Tom May

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About Tom May

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    Newbie

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  • Gender
    Male
  • Location
    New Hampshire
  • Interests
    freshwater aquaria, Unix, blacksmithing

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  1. The depression will be about 1.5" deep, straight-sided. I can use my steel cylinder as the positive die. It's the right diameter, and I can hammer it into the sheet with the appropriate support. The idea of using a tree stump as the negative die is interesting. Would I need to hollow out a depression beforehand, or could the heat from the piece of work burn out a hole? I do have some scavenged railroad clip fasteners that are pretty thick. I could form one of those into a circle without a whole lot of drama. Maybe I could make a "tail" for it to place in my vise to hold it. A pintle hook ring would be ideal, if I can find one. Thank you both for the insight and inspiration.
  2. I'm hoping someone with more experience can give me some ideas on how to work around my limitation in tooling. I want to create a cup-shaped depression in a 3x3" square of 3/8" flat bar. I have a big piece of steel plate as an anvil, a 4" bench vise, some tongs, a few hammers, and an assortment of punches / drifts. Maybe most useful of all, I have a 1 1/2" diam steel billet, which could be used to hammer down into the sheet to provide exactly the depression I need. But, I don't have any way to support the sheet in a way that I could use the cylinder to force down the sheet into a cup. I'm sorry if this is totally obvious - it would be easy if I had a deep ring to put in the vise, but I don't
  3. At a flea market this AM I bought a 3/8" coil spring for 50 cents that the seller told me came from a (unknown) snowmobile. Anyone have any idea what steel this might be, or if it would be suitable for making punches?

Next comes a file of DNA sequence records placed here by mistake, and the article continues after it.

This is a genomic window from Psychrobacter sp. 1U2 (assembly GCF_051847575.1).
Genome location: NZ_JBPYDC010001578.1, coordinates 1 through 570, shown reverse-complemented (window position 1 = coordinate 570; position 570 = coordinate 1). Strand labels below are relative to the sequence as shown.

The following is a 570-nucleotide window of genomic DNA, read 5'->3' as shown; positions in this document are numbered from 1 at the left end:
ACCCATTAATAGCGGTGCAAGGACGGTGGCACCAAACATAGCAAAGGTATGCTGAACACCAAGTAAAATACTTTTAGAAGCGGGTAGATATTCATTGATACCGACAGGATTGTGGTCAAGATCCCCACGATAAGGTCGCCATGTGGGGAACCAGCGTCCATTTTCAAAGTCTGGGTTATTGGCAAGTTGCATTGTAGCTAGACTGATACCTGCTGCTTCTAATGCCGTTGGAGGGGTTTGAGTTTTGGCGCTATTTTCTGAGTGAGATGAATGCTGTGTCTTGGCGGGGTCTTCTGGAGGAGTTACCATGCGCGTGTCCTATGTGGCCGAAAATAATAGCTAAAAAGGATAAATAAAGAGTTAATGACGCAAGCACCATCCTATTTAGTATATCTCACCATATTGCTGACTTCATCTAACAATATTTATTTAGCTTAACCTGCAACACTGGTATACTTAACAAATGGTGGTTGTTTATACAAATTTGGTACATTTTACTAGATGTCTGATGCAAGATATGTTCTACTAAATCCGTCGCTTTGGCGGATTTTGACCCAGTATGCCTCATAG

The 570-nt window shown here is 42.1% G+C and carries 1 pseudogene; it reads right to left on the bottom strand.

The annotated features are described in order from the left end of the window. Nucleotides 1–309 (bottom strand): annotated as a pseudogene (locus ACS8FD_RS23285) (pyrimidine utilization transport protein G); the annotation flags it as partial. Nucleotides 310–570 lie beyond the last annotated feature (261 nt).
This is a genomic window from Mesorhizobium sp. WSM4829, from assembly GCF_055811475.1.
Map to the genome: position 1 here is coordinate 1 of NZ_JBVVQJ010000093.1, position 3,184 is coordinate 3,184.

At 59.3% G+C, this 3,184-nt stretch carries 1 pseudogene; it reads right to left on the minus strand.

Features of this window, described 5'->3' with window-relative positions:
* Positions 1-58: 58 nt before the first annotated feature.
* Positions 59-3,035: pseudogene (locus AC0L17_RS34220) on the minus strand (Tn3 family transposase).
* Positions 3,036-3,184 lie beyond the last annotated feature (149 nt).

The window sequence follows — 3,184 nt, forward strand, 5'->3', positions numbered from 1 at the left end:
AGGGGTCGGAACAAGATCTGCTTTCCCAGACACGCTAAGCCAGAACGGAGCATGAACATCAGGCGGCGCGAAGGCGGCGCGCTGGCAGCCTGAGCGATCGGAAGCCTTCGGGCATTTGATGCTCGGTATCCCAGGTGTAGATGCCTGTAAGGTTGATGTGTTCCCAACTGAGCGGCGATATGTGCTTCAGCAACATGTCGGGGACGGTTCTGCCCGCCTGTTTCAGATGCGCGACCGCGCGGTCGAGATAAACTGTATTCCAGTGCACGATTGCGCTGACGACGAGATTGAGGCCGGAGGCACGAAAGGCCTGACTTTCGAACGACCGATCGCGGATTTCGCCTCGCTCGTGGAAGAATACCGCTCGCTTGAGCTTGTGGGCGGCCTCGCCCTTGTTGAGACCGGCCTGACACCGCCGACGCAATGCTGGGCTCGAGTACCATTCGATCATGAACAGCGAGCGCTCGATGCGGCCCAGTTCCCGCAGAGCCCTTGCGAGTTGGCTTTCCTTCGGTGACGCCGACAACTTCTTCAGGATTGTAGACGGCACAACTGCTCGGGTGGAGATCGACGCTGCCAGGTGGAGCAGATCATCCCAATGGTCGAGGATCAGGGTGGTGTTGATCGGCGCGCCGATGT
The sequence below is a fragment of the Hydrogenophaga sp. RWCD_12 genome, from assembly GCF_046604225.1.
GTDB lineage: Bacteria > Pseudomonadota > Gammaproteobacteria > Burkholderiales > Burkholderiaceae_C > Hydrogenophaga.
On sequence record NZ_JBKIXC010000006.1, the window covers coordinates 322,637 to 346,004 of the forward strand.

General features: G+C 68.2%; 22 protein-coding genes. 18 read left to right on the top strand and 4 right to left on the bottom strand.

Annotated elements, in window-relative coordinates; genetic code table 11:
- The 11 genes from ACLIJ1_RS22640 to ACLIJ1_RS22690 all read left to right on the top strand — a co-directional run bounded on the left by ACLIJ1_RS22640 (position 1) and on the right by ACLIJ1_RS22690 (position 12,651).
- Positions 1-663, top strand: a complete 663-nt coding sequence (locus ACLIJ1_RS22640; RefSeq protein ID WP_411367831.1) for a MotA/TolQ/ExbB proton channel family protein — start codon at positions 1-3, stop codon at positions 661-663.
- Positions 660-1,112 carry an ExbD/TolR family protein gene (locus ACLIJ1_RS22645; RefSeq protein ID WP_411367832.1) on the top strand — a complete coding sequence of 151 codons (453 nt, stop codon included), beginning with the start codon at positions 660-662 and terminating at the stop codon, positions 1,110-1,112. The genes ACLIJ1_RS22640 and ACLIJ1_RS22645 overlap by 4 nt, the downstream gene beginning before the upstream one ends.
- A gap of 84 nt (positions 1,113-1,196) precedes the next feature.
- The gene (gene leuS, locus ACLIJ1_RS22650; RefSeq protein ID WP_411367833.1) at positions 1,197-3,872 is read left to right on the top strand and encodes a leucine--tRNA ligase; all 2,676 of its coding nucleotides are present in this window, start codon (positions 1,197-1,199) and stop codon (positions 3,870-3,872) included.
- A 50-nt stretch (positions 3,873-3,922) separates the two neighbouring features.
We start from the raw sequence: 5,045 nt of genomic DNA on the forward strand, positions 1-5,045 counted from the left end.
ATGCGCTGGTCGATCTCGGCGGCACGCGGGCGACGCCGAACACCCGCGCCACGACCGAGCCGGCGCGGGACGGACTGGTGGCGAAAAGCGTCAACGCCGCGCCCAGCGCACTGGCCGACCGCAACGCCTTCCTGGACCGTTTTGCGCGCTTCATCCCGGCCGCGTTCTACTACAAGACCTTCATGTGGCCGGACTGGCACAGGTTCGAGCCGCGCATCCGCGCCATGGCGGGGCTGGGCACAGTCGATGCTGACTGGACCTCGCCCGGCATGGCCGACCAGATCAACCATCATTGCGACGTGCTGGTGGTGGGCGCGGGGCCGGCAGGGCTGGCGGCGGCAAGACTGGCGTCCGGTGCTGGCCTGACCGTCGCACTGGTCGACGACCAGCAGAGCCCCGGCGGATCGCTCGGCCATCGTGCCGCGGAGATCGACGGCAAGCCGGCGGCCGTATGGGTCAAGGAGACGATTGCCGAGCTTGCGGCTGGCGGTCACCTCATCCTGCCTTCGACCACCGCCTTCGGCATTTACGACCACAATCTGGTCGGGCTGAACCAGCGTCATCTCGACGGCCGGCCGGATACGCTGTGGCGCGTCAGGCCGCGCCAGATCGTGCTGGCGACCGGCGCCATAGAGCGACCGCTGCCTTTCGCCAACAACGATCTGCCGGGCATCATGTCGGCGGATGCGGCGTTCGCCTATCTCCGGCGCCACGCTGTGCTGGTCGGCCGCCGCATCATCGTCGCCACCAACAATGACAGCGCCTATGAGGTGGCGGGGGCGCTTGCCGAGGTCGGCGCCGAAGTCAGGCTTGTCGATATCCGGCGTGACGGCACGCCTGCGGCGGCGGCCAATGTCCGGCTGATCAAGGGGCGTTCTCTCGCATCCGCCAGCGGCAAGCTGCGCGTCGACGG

4. Someone at a local flea market was telling me about the blacksmithing instruction I could get just an hour or so away from my house. When I made my first "thing", a simple double-ended hook, I fell in love. Not sure why. Maybe it's the feeling of being able to shape and bend hard metal objects, things that I'd always subconsciously thought of as being static and unchanging.
  5. A team of Chinese metalworkers fabricating a large industrial piece. These guys are neither crazy, nor in the street. The teamwork is impressive.
  6. Thanks everyone. My inclination would have been to place it horizontally, so I'm glad I asked. I will round the edges a bit, and design my stand after the one in the "improvised" picture thread. > Laid flat that plate will rig like a gong... It does indeed. If standing it up will quiet it down, my neighbors will appreciate it. It's a pretty sound, but too loud.
  7. I bought a 72 lb piece of steel plate from a scrapyard yesterday. It's about 12 x 10" and roughly an inch and a half thick. The corners are very sharp. It has 3 one inch diameter holes bored into its face, spaced along each of the two long sides. I was hoping to make a makeshift anvil out of this. Should I put it on a post? Stump? Weld a some steel tubes onto it for bending? Just interested in some ideas. My experience is limited.